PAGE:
Peace meeting Monday, Feb. 26th moved from Keaau to Hilo

Aloha Kakou,
Normally we have peace meetings on the 2nd and 4th Mondays of the month at the Keaau Community center.  This coming Monday is an exception.
Two very special people will be in Hilo speaking at Ka Huina Gallery 6PM on the corner of Mamo St. and Kilauea Ave. They are Leimaile and Mamoa Quiteris, Hawaiian cultural monitors on Oahu focusing in the Army Schiofield Barracks area.  They have important information to share not only on cultural sites but depleted uranium found on Oahu.  (See press release below).  Please help pass the word that there there will be no Keaau meeting on Feb. 26th.  Instead we urge people to attend the ka Huina gathering and time permitting we can discuss peace actions following the Quiteris gathering.
Mahalo for your help.
Jim Albertini
Malu `Aina Center For Non-violent Education & Action
P.O. Box AB
`Ola`a (Kurtistown), Hawaii 96760
Phone 808-966-7622
email ja@interpac.net
www.malu-aina.org

c/o AFSC Hawai`i 2426 O`ahu Avenue, Honolulu, HI 96822

Tel.: (808) 988-6266 Fax: (808) 988-4876 Email: info@dmzhawaii.org

www.dmzhawaii.org

 

For Immediate Release:            February 23, 2006

 

Contact: Marti Townsend, (808) 372-1314 or Kyle Kajihiro, 808-542-3668

Depleted uranium contamination may be more widespread than Army reported

As the State House Finance Committee convenes to hear a bill calling for testing for depleted uranium contamination near military bases, community groups released new information indicating that the amount of contamination from depleted uranium may be more extensive than the Army previously disclosed.

 

Members of DMZ-Hawai’i / Aloha ‘Aina and other concerned community members will be available to speak with the media about recent developments at 1:15 pm on Saturday, February 24, 2007 in front of Conference Room 308, where the Finance Committee hearing will be held.

 

In January 2006, DMZ-Hawai’i/Aloha ‘Aina revealed Army correspondence confirming that the Army had found depleted uranium and chemical weapons contamination in the Wahiawa area.  Having repeatedly denied using depleted uranium in Hawai’i, the Army was forced to admit to the discovery of depleted uranium fragments from an old weapon system, but it failed to disclose the name of the weapon system or the full extent of contamination.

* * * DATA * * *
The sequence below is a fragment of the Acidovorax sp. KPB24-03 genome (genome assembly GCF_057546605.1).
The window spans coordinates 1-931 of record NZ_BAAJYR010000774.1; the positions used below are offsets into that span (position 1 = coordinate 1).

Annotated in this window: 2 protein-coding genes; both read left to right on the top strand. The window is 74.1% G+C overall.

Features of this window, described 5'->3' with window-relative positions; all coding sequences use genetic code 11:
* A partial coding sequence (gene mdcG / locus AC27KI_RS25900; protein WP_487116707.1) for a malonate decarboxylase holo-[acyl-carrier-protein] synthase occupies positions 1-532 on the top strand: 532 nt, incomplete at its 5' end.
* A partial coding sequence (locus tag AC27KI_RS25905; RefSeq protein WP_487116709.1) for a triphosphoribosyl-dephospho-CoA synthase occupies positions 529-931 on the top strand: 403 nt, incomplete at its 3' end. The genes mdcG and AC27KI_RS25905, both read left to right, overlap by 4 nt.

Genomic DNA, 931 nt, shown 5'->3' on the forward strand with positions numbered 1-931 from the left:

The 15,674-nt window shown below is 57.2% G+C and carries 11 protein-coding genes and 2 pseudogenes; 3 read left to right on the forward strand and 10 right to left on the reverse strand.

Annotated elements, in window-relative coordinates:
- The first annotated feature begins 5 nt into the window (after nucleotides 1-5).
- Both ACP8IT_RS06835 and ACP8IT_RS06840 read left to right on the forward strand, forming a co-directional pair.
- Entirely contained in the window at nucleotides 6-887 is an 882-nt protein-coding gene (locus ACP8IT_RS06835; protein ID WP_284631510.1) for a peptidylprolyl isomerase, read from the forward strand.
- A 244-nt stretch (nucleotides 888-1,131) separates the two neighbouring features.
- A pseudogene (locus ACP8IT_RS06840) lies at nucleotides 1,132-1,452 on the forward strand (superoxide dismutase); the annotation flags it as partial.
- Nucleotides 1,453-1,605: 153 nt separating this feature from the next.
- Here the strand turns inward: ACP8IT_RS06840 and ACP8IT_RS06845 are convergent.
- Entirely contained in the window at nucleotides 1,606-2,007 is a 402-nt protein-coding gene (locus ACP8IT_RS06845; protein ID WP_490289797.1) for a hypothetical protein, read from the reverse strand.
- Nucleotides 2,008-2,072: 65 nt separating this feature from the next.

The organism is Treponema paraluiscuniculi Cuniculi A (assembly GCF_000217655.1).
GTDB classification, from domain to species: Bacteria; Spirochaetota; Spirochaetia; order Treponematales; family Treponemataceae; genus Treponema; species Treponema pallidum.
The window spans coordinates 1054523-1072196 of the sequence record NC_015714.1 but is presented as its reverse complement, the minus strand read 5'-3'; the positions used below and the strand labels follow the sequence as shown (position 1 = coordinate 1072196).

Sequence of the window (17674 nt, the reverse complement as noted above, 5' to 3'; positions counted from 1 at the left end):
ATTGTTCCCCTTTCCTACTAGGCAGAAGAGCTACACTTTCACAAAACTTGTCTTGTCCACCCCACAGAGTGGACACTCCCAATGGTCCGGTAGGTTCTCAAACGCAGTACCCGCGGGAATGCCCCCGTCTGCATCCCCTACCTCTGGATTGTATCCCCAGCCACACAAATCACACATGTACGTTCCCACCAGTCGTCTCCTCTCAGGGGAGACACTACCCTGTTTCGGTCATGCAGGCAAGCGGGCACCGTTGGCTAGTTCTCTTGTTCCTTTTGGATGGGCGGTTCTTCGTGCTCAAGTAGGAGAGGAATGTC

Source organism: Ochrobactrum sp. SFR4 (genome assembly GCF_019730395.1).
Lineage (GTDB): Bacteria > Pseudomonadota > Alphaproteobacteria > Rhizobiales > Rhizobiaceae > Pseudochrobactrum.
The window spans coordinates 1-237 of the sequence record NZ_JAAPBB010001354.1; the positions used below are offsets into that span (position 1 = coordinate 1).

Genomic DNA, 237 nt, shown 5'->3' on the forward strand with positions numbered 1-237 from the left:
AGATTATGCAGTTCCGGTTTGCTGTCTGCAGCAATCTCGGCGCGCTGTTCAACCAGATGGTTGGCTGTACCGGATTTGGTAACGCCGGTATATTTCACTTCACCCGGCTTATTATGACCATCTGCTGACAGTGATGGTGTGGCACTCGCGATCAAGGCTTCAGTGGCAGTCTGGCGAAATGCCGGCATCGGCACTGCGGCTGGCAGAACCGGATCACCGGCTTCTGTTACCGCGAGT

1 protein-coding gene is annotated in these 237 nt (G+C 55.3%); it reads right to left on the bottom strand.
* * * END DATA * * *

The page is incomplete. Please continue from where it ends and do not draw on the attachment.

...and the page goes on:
DMZ-Hawai’i / Aloha ‘Aina has now learned that the depleted uranium probably came from the spotting round from a nuclear weapon nicknamed the “Nuclear Davey Crockett” and that the Army may have improperly detonated in the open air live spotting rounds containing depleted uranium.  Spotting rounds for the Davey Crockett contained depleted uranium and were used to calibrate the trajectory of the projectile.

 

Concerned about the threats to the public’s health, local legislators are considering a bill to test the environment for depleted uranium contamination.  The bill before the House Finance Committee (HB 1452) calls for soil sampling within 500 meters of the border of all military installations in Hawai‘i.  A similar bill currently before the Senate Committee on Ways and Means (SB 1708) would provide testing for National Guard troops returning from deployment and an environmental impact statement on the methods for storing and disposing of depleted uranium.

 

Kamoa Quitevis, a cultural monitor who worked on the Schofield site said that he has seen more depleted uranium fragments from the Davey Crockett than the Army reported to the public. He photographed an unexploded Davey Crockett round found in the Schofield impact area that was detonated with other unexploded ordnance.

 

 “They blew up the Davey Crockett in the open air.  We were sent in to inspect the detonation site soon after the explosion without protective gear. So far, the Army has not tested me or my family,” said Quitevis.

 

Quitevis reported that as recently as October 2006, the Army detected depleted uranium on the range using Geiger meters in areas where workers were removing unexploded ordnance and surveying for cultural sites. The workers were not informed of any hazard nor provided with protective equipment. 

 

Kyle Kajihiro of DMZ-Hawai‘i/Aloha Aina  and the American Friends Service Committee said “It has been more than a year since we requested information from the Army about the munitions found in the Schofield area, but the Army has refused to provide answers. This information is crucial for workers as well as residents of the community who may have been exposed.”

 

Depleted uranium is a radioactive heavy metal that is used by the military as a weapon.   Some believe that it may be a factor in Gulf War Syndrome in veterans, as well as many other disturbing health consequences like birth defects.  

 

“Unfortunately, depleted uranium is just one of many toxic chemicals in our environment that the public is concerned about,” said Marti Townsend of KAHEA: The Hawaiian-Environmental Alliance.  “Contamination at Schofield Barracks is particularly distressing because it flows into the largest and most heavily used groundwater aquifers on O‘ahu.  The military’s use of lead, TCE, perchlorate, as well as depleted uranium, is a threat to the safety of O‘ahu’s main drinking water supply.” 

 

DMZ-Hawai’i / Aloha ‘Aina reiterates its call for no more military expansion and the clean up of military contaminated sites.

 

####

 

 

Kyle Kajihiro

Program Director

AFSC Hawai'i Area Program

2426 O'ahu Avenue

Honolulu, Hawai'i 96822

Telephone: (808) 988-6266

Fax: (808) 988-4876

Email: kkajihiro@afsc.org

Internet: www.afschawaii.org or www.afsc.org

 

 

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